Eternals #1 featured Columns 

Don’t Miss This: “Eternals” by Kieron Gillen and Esad Ribic

By | January 20th, 2022
Posted in Columns | % Comments

There are a lot of comics out there, but some just stand out head and shoulders above the pack. With “Don’t Miss This” we want to spotlight those series we think need to be on your pull list. This week, we look at “Eternals” by Kieron Gillen, Esad Ribić, Dustin Weaver, Kei Zama, and Matthew Wilson, published by Marvel Comics.

Who Is This By?

Writer Kieron Gillen is well known around Marvel Comics, and even has been nominated for four different Hugo Awards between 2020 and 2021, even receiving a British Fantasy Award for Best Comic or Graphic Novel for his work on “DIE” in 2021. Gillen has had a vast bibliography across various publishers, including Image Comics (where he wrote the aforementioned “DIE” between 2018 and 2021), Marvel Comics, BOOM! Studios, and Avatar Press. For Image, Gillen wrote works that include “Phonogram” between 2006 and 2016 and “The Wicked + The Divine” between 2014 and 2019. For BOOM! Studios, he has written the ongoing “Once & Future” since 2019. For Avatar Press, he has written Über (begun in 2013, on indefinite hiatus since 2018). Gillen’s writing for Marvel Comics is his most prominent, including the famous run on “Journey Into Mystery” in 2011 and 2012, the “Secret Wars: Siege” miniseries in 2015, the “Star Wars: Darth Vader” series from 2015 to 2016, and its spinoff “Star Wars: Doctor Aphra” from 2016 to 2018, among others.

The magnificent artistry of Esad Ribić has graced various books over the past three decades, primarily at Marvel Comics. His works include the 2004 “Loki” miniseries, 2007’s “Marvel Knights: Silver Surfer,” 2008 to 2009’s “Marvel Knights: Sub-Mariner,” and 2015 to 2016’s “Secret Wars” event. That said, Ribić is perhaps renowned for his illustrations on Jason Aaron’s “Thor: God of Thunder” from 2012 through 2014, which culminated in him returning for Aaron’s finale on the Thor saga with “King Thor” in 2019 and 2020.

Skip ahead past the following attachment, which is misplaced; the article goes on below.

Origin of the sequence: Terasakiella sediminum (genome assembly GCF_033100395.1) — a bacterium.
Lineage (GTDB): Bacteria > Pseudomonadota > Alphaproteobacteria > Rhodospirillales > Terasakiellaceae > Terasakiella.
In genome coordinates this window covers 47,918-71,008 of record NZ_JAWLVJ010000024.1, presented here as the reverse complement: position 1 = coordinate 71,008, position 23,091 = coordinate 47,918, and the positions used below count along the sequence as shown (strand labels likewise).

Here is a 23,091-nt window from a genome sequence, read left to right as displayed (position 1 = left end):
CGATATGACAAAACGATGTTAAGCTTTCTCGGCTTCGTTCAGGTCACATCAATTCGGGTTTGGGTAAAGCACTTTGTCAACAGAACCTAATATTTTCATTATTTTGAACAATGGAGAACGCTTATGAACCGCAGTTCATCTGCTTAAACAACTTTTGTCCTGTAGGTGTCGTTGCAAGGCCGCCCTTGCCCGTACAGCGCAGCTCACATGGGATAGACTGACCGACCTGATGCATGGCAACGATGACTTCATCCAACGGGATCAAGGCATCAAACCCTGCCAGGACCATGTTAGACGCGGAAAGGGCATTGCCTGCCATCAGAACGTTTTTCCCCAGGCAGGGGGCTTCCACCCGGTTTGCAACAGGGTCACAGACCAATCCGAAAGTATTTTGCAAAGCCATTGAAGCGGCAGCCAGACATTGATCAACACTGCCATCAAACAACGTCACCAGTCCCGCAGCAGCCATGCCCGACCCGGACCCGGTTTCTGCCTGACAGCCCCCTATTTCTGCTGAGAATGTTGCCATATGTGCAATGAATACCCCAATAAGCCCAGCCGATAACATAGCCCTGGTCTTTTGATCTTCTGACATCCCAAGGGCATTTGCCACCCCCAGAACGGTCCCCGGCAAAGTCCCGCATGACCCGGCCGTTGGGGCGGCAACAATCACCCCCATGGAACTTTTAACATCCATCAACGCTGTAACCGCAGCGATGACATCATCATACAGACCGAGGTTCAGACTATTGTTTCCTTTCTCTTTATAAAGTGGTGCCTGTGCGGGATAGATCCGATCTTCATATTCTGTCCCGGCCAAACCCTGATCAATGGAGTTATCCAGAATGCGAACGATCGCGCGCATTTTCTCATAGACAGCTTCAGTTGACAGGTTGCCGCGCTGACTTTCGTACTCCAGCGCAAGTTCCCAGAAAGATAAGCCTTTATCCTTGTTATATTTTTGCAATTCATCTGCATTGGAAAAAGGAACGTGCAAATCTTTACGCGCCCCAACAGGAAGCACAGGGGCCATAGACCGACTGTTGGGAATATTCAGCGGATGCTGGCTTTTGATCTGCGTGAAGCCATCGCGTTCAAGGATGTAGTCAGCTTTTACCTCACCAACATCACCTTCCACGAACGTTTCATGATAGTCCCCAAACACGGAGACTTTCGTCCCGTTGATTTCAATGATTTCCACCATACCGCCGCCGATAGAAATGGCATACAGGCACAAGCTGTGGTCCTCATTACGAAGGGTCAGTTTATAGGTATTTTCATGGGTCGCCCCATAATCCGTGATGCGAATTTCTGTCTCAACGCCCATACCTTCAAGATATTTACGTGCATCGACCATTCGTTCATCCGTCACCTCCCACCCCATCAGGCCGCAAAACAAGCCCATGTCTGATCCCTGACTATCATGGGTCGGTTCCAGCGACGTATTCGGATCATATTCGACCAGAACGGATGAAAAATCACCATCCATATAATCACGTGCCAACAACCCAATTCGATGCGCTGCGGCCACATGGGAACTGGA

Dustin Weaver, the artist on “Eternals: Thanos Rises” #1, was one of the illustrators on “X-Men: Kingbreaker” in 2009, and the primary penciler on the multi-miniseries “S.H.I.E.L.D.” saga with Jonathan Hickman from 2010 to 2018. He also worked on the art for the 1015 “Infinity Gauntlet” miniseries for the ‘Secret Wars’ event.

Kei Zama, the artist on the “Eternals: Celestia” #1 one-shot as part of this take on the Eternals, is relatively new to the scene. Her most notable work seems to be the “Death’s Head” miniseries from 2019.

While Matthew Wilson is perhaps best known recently for his coloring on “Thor” comics for Marvel in various elements of Jason Aaron’s run on the series including his climactic “War of the Realms” event (as well as occasionally afterwards), he also has colored several other books. In other ones for Marvel, he has colored “Fear Itself: The Fearless” from 2011 to 2012, “Runaways” in 2017 through 2019, and “Star-Lord” in 2017, among others. For DC Comics, he colored “Wonder Woman” from 2011 to 2014, and he also was the colorist for Gillen’s aforementioned “The Wicked + The Divine” at Image Comics from 2014 to 2019.

What’s It All About?

Art by Esad Ribić and Matthew Wilson